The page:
Engine misfires from faulty spark plugs will not be as prominent as a misfire is typically described; they are usually minor. Expect to hear and feel a rough-running engine initially because one or more spark plugs are not firing correctly. The misfire may only be noticeable as a rough idle and vibrations resonating through the car, nowhere near as harsh as with a faulty coil pack.

Loud Engine

If the engine noise has increased, the spark plugs may be fouled (covered in oil); you can expect fluctuating R.P.M.s and excessive engine noise because the spark is not strong enough to ignite the fuel correctly. 

Struggle Starting the Car

Depending on how many spark plugs are bad, they may struggle to get the car going. The air-fuel mixture injected in the engine needs igniting for the engine to run; with faulty spark plugs, the spark may not be strong enough, if they even spark at all. Usually, the car will fire up eventually but will run rough once it is started.

Strong Fuel Smell

The pungent smell comes because the fuel is unburnt in the engine and is forced into the exhaust. If not hot enough, it is passed out of the exhaust tailpipes so the smell of unburnt fuel can be smelt in the cabin and from the back of the car.

Black Smoke Coming From the Exhaust

Excessive black smoke from the exhaust indicates that unburnt fuel is burnt in the exhaust instead of the engine cylinder. This is because the spark plugs aren’t igniting the fuel; instead, it is forced into the exhaust, which, when hot enough, will ignite the fuel and give off black smoke. This can be damaging to the catalytic converter.

old spark plug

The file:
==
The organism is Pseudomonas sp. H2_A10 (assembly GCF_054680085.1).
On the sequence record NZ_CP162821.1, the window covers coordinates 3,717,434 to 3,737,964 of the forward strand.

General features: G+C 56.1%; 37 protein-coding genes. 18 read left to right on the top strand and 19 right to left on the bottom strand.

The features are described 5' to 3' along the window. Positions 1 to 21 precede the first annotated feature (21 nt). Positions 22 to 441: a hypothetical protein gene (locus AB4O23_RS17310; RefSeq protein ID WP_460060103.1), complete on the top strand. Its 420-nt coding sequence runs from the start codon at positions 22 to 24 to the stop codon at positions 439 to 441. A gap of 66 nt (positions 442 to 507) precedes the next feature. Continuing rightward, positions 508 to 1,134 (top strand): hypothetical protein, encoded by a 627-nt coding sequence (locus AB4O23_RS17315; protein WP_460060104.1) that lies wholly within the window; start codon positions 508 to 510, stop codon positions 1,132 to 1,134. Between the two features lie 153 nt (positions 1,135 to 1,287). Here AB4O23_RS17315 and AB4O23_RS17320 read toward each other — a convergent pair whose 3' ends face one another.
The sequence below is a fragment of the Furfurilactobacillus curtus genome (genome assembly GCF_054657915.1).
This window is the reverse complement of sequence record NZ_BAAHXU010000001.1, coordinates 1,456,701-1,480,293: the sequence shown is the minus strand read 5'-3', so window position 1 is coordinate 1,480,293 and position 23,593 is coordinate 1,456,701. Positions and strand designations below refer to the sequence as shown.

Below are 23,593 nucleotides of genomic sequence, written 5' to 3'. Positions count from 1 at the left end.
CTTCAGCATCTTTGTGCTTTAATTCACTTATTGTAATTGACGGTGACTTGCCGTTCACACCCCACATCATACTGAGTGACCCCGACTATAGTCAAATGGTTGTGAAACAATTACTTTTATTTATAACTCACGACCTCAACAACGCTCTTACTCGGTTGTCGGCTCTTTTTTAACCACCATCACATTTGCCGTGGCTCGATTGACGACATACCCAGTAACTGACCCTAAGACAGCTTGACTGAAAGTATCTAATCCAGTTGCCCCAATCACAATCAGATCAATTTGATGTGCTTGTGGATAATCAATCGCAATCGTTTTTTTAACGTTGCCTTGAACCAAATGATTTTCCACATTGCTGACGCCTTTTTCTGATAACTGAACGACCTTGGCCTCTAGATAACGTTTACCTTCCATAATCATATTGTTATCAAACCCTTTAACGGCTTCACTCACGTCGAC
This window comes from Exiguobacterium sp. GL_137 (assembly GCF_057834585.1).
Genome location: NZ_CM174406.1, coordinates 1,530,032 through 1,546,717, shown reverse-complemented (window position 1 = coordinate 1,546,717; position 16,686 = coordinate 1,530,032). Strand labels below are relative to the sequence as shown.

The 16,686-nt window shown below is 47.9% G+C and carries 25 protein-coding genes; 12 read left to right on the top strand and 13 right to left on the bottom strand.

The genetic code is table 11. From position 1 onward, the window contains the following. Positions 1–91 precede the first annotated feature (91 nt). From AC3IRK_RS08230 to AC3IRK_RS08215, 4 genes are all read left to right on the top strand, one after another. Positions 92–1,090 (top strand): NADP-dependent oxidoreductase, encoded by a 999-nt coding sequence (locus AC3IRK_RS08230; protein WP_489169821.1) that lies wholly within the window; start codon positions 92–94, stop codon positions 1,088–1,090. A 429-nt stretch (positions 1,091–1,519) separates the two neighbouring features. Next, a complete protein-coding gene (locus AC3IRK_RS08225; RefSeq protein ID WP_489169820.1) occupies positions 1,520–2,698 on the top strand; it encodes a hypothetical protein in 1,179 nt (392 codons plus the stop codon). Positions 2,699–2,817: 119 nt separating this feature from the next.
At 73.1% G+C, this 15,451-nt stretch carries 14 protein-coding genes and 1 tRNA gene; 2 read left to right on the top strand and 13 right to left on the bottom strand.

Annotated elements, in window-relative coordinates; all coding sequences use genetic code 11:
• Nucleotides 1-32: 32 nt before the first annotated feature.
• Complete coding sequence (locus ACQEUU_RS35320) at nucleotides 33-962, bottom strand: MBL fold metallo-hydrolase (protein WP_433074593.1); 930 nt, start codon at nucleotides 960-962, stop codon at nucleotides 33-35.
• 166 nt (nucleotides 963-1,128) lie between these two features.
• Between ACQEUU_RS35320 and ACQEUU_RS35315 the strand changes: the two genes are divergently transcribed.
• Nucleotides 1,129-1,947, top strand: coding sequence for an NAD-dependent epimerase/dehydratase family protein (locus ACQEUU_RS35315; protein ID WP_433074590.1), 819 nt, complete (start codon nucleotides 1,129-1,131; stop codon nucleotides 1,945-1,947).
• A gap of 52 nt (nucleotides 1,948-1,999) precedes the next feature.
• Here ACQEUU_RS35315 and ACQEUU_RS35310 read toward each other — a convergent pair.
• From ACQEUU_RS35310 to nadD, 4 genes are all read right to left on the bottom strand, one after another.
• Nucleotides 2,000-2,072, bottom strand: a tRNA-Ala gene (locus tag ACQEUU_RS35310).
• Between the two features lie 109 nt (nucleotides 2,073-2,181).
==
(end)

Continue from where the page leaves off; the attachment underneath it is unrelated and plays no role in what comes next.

Can You Drive With Bad Spark Plugs?

Driving with bad spark plugs depends on the symptoms you experience; if you find the engine has developed a misfire, it will be impossible to drive. But, if you discover you are just experiencing a higher consumption of fuel, then, for now, that is all you will experience. The problem comes when your car develops other issues, and there is no telling how long that will take. 

If you are mechanically minded and prepared to remove spark plugs, remove the plug, give the tip a clean-off, check they are not damaged, and refitting may help you squeeze that extra few miles. However, by the time you’ve removed them, you may as well replace them if you have new ones to hand. Spark plugs aren’t particularly expensive. 

Can Bad Spark Plugs Damage Other Components?

Faulty spark plugs can damage other components in your engine. If the spark plugs are not functioning correctly, it can cause the engine to misfire, creating an unbalanced load on the crankshaft and damaging the bearings. Additionally, if the spark plugs are fouled or not firing correctly, excess fuel can enter the catalytic converter, which can cause damage over time.

How Often Do Spark Plugs Need Replacing?